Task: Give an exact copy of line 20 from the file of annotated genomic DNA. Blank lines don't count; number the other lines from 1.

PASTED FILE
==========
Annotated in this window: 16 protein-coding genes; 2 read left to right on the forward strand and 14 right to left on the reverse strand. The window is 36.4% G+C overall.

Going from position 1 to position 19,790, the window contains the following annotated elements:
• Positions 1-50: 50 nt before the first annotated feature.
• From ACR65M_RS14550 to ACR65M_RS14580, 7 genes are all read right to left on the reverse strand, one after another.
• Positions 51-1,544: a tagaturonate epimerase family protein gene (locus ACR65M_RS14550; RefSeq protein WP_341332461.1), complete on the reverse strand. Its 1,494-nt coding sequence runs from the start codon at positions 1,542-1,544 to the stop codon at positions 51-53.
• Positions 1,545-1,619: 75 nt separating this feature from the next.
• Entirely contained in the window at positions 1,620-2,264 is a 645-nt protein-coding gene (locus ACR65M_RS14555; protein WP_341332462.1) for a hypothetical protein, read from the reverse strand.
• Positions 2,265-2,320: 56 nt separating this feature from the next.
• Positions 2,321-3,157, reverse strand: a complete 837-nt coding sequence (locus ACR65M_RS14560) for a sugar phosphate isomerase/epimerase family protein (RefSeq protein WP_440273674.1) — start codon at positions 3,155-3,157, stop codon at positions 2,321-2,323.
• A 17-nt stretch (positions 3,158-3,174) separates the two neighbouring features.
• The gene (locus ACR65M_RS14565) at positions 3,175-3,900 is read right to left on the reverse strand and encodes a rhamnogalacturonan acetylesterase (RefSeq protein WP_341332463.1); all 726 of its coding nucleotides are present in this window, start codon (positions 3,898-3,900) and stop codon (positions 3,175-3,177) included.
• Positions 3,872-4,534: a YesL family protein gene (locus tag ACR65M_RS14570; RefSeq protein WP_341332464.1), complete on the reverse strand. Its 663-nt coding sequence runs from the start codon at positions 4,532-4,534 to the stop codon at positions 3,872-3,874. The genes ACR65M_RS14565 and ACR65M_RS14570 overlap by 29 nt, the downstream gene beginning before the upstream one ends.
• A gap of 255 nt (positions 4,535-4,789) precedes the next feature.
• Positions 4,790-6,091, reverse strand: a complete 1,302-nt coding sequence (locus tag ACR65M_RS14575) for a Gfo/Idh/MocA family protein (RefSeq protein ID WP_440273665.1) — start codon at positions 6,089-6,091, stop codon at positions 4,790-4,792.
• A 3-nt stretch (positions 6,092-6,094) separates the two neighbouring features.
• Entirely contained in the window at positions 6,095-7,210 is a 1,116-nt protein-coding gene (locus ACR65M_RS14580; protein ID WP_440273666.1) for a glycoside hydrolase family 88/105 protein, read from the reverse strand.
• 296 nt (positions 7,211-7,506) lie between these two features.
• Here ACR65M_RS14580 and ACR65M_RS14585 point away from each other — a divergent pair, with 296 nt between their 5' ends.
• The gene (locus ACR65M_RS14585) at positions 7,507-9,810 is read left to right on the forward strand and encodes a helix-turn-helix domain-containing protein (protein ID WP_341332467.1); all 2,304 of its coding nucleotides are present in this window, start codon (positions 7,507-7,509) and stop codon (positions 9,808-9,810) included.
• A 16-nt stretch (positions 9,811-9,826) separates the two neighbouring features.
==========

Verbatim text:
• A 16-nt stretch (positions 9,811-9,826) separates the two neighbouring features.